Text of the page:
The Utah Shakespeare Festival recently announced open auditions for children to perform in this spring’s Playmakers production of Junie B. Jones, the Musical. Auditions will be February 2 from 4 to 8 p.m. in the Southern Utah University Auditorium Theatre.
An imaginative and exciting 2016 season is rapidly moving from ideas to fully-realized theatrical events at the Utah Shakespeare Festival, as nine highly-talented and experienced directors are hard at work on visions of their individual plays.
The Utah Shakespeare Festival is once again hitting the road with its Shakespeare-in-the-Schools touring production—this year performing the famous and monumental story of Hamlet. From January to April, the Festival will take its production of Hamlet to more than 25,000 students in five western states.
Are you looking for a fun, family friendly, affordable way to celebrate the Christmas season? How about Christmas at the Homestead—the Frontier Homestead State Park Museum, that is!
Utah Shakespeare Festival Founder Fred C. Adams will soon have one more award to put on his already-crowded mantel. The Utah Cultural Alliance (UCA) recently announced that Adams will be the recipient of the Cultural Achievement Award.
The Utah Shakespeare Festival recently welcomed back Justin Jorgensen in a new position at the Festival: sponsorships and special events coordinator. Jorgensen received his bachelor of arts degree from Concordia University, then his master of fine arts in arts administration at Southern Utah University in 2013. During his time in Cedar City, he worked as a graduate assistant at the Festival.
As part of the Cedar City Library’s Exploring Human Origins exhibit, the Utah Shakespeare Festival has joined forces with the library and the community to present a staged reading of scenes from Inherit the Wind, a play which is based on the famous 1925 “Scopes Monkey Trial” in Tennessee. The scenes from the play will be presented November 11 at 7 p.m. in the Cedar City Festival Hall.
The most recent season at the Utah Shakespeare Festival, the last in the iconic Adams Shakespearean Theatre, was a wholehearted artistic success, according to Artistic Directors David Ivers and Brian Vaughn. The last spotlight was dimmed on October 31, after a Halloween production of Dracula—and now 2015 is one for the books.
Actor, Chris Mixon sits down with us to discuss his roles here this season at the Festival. He plays Renfield in Dracula and Launce in The Two Gentlemen of Verona. Chris tells us how he got involved in theatre and the types of characters he has played. He discusses the role the "fools" play in Shakespeare's works and how they add to the world of the story.
Check out the latest episode with sound designer, Brad Berridge. Brad designed for both Dracula and The Two Gentlemen of Verona for our fall season. Learn more about his journey in the arts, the process of a sound designer and listen to some sound clips from this season's Dracula! You don't want to miss this!
Celebrate Halloween and the Utah Shakespeare Festival’s spooky rendition of Bram Stoker’s gothic story by attending Dracula’s Costume Night. For the last two showings of Dracula on October 30 and 31, the Festival is sponsoring a costume contest and inviting playgoers to come “dressed to the teeth” in hopes of winning a prize for the best Dracula-themed costume.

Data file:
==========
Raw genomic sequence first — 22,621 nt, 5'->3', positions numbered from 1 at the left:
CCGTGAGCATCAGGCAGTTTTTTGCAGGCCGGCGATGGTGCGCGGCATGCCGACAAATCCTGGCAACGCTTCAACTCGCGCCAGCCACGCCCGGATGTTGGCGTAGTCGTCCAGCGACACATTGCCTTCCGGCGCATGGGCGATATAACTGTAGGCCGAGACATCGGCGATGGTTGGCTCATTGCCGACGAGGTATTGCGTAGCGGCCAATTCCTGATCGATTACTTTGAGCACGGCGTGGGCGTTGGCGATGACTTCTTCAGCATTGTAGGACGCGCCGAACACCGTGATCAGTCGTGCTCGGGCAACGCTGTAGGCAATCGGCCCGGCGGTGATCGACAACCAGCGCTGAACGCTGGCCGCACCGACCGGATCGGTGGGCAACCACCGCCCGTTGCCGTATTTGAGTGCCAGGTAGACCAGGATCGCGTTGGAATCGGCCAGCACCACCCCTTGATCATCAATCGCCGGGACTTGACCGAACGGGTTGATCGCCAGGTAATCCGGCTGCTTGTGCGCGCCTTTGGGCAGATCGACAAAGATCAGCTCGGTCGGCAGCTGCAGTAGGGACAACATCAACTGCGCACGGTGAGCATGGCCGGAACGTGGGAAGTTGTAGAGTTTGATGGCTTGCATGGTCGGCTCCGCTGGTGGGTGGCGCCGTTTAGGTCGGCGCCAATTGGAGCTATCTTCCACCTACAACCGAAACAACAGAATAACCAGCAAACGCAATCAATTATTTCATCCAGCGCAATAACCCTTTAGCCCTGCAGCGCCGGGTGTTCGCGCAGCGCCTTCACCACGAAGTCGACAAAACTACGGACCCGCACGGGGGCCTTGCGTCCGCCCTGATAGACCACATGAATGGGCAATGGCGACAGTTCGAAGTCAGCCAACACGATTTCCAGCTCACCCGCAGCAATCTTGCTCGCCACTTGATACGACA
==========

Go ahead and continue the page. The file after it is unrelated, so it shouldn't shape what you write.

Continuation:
Fall is the season of community involvement at the Utah Shakespeare Festival. From food drives to blood drives, from community donations to joint dramatic productions with the community, the Festival and the Cedar City area come together in unique ways during October and November.
Our incredible talented musicians for this season's production of The Two Gentlemen of Verona, chat with us about gypsy jazz and how their outlaw band adds to the world of the play. They share with us some amazing music as we journey through Verona and Milan. You don't want to miss this episode!
Take two 8,000-lumen projectors, stack them on top of each other, hook them to a powerful computer, and point them at a rear-projection screen. What do you get?
What does an actor do when, in the middle of a comic scene in front of a full house, the dog who appears with him on stage begins to wander toward the wings?
Here’s a joke for you. A young New Yorker was introduced to a Boston girl, and before they were acquainted thirty minutes, she got so spoony that she had called him an asterolepis, a Silurian placoid, and cartilaginous vertebrate.
Citing their desire to give back to the community that has supported them for over 50 years, State Bank of Southern Utah (SBSU) officials recently presented a check for $50,000 to the Utah Shakespeare Festival.
Jesse Berger, director of this season's Dracula, sits down with us to discuss his introduction into the arts, his approach to this classic tale and the symbolism throughout.
This weekend the 39th annual Shakespeare Competition, hosted by the Utah Shakespeare Festival and Southern Utah University, gave out dozens of awards and scholarships to drama, dance and music students. The competition is the largest scholastic Shakespeare competition in the country, and this was a record-breaking year with over 3,200 students from 110 schools in six states.
Enjoy another great episode with the brilliant Robynn Rodriguez, director of this season's, The Two Gentlemen of Verona. Learn more about Robynn's introduction into the world of theatre, her experience as both an actress and a director and her journey here at the Utah Shakespeare Festival. Robynn sets this romantic comedy in the 1920s, during the "era of change" where these young lovers make choices in their adolescence and have to face the consequences.